Wet weather delays planting

With heavy rains and flooding hitting much of the Midwest, this year is shaping up to be the opposite of last year for some areas of the U.S.

Last year’s drought was the worst in years, devastating crops and forcing livestock producers to cull their herds as pastures dried up and feed prices skyrocketed. Its effects were compounded by an outbreak of aflatoxin, which is produced by molds that thrive in hot and dry conditions, rendering large portions of the corn crop unfit for feed.

This year, excessive rainfall has caused significant flooding in many areas. In others, it simply has made the ground too wet to plant crops such as corn, which typically is planted in April.Last year, about 26 percent of the corn crop had already been planted in the top corn-producing U.S. states by April 21. This year, only about 4 percent of the corn crop has been planted as of April 21, according to the U.S. Department of Agriculture (USDA).

Although ideal planting windows vary slightly from state to state, in general corn yield potential is reduced if planting occurs past the first week of May. Late-planted corn also tends to retain more moisture, leading to increased drying costs in the fall, according to a Michigan State University (MSU) Extension article.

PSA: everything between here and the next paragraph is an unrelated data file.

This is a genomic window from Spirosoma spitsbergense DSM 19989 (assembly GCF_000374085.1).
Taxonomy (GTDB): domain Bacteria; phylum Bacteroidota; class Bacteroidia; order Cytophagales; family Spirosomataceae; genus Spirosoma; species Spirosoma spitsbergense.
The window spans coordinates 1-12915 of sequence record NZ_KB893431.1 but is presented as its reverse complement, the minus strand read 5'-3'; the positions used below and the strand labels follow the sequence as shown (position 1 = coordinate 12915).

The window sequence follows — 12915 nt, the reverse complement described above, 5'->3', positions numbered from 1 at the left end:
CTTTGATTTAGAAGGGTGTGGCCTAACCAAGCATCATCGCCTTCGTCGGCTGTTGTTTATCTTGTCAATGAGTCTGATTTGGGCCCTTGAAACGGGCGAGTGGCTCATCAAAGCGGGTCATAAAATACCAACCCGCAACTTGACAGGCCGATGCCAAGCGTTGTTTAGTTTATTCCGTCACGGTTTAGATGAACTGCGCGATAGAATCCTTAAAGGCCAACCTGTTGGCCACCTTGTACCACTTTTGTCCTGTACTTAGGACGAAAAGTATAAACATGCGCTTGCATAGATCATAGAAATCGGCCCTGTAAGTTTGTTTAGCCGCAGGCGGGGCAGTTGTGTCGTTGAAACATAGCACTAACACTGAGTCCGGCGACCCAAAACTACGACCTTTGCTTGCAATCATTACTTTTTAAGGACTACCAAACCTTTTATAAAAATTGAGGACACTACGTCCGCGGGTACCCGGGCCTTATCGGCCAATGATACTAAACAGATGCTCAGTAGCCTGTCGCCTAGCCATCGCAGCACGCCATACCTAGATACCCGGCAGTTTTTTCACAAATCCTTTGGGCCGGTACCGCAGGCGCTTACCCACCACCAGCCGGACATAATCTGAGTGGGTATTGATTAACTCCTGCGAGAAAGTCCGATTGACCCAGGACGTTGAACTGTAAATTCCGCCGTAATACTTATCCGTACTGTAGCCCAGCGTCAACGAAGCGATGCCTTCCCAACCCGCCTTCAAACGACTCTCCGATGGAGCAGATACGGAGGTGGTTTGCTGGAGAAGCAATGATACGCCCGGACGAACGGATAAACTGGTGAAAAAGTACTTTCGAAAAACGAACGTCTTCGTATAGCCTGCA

Additionally, planting too late can damage soil structure, leading to a range of issues that could reduce yield, such as reduced soil aeration, less drought tolerance and impeded root growth, according to MSU.

Cool, damp conditions also can lead to the proliferation of another toxin-producing mold, Fusarium graminearum, which produces deoxynivalenol, or DON. F. graminearum affects cereal commodities such as wheat, corn, barley and ensilages and, unlike the molds that produce aflatoxin, prefers cooler, wetter conditions. DON can cause serious issues if present in animal feed, especially for swine. Its effects include vomiting, feed refusal, diarrhea, gastroenteritis, immunosuppression and blood disorders.

Want some extra reading? Check out this article from NPR’s The Salt on the effects the wet weather is having on planting.

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